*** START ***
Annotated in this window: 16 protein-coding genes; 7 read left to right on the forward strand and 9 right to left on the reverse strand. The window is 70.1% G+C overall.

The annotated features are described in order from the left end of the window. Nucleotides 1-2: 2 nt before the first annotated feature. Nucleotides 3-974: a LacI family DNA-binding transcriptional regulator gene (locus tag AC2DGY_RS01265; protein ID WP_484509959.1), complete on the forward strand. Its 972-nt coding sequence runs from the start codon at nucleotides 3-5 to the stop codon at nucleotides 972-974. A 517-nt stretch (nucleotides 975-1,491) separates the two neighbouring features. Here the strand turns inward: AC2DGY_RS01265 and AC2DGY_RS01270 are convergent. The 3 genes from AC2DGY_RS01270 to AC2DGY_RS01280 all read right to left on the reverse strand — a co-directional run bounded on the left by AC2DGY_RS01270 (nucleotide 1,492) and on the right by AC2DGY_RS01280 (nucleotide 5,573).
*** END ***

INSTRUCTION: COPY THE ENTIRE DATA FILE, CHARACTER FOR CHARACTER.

Annotated in this window: 16 protein-coding genes; 7 read left to right on the forward strand and 9 right to left on the reverse strand. The window is 70.1% G+C overall.

The annotated features are described in order from the left end of the window. Nucleotides 1-2: 2 nt before the first annotated feature. Nucleotides 3-974: a LacI family DNA-binding transcriptional regulator gene (locus tag AC2DGY_RS01265; protein ID WP_484509959.1), complete on the forward strand. Its 972-nt coding sequence runs from the start codon at nucleotides 3-5 to the stop codon at nucleotides 972-974. A 517-nt stretch (nucleotides 975-1,491) separates the two neighbouring features. Here the strand turns inward: AC2DGY_RS01265 and AC2DGY_RS01270 are convergent. The 3 genes from AC2DGY_RS01270 to AC2DGY_RS01280 all read right to left on the reverse strand — a co-directional run bounded on the left by AC2DGY_RS01270 (nucleotide 1,492) and on the right by AC2DGY_RS01280 (nucleotide 5,573).